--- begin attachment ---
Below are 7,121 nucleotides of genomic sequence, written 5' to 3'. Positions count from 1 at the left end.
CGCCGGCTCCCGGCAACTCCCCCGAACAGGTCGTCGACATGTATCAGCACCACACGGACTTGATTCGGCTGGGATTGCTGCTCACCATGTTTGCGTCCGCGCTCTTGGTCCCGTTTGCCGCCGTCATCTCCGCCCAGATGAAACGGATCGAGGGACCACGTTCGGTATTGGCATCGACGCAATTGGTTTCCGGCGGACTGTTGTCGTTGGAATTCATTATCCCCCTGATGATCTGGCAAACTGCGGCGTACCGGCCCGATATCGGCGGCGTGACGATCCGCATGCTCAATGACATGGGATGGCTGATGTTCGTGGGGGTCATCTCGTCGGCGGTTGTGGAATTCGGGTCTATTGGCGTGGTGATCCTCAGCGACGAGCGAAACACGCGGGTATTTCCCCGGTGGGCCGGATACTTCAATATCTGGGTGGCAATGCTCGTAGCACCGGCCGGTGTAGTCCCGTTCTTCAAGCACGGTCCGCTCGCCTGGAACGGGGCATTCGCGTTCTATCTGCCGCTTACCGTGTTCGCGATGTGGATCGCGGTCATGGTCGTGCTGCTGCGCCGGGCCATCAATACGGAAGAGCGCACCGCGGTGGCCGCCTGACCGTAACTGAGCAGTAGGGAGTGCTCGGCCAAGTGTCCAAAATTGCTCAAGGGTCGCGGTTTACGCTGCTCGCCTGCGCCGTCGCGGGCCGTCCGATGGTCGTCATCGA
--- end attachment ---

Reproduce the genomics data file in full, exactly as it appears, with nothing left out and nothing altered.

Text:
Below are 7,121 nucleotides of genomic sequence, written 5' to 3'. Positions count from 1 at the left end.
CGCCGGCTCCCGGCAACTCCCCCGAACAGGTCGTCGACATGTATCAGCACCACACGGACTTGATTCGGCTGGGATTGCTGCTCACCATGTTTGCGTCCGCGCTCTTGGTCCCGTTTGCCGCCGTCATCTCCGCCCAGATGAAACGGATCGAGGGACCACGTTCGGTATTGGCATCGACGCAATTGGTTTCCGGCGGACTGTTGTCGTTGGAATTCATTATCCCCCTGATGATCTGGCAAACTGCGGCGTACCGGCCCGATATCGGCGGCGTGACGATCCGCATGCTCAATGACATGGGATGGCTGATGTTCGTGGGGGTCATCTCGTCGGCGGTTGTGGAATTCGGGTCTATTGGCGTGGTGATCCTCAGCGACGAGCGAAACACGCGGGTATTTCCCCGGTGGGCCGGATACTTCAATATCTGGGTGGCAATGCTCGTAGCACCGGCCGGTGTAGTCCCGTTCTTCAAGCACGGTCCGCTCGCCTGGAACGGGGCATTCGCGTTCTATCTGCCGCTTACCGTGTTCGCGATGTGGATCGCGGTCATGGTCGTGCTGCTGCGCCGGGCCATCAATACGGAAGAGCGCACCGCGGTGGCCGCCTGACCGTAACTGAGCAGTAGGGAGTGCTCGGCCAAGTGTCCAAAATTGCTCAAGGGTCGCGGTTTACGCTGCTCGCCTGCGCCGTCGCGGGCCGTCCGATGGTCGTCATCGA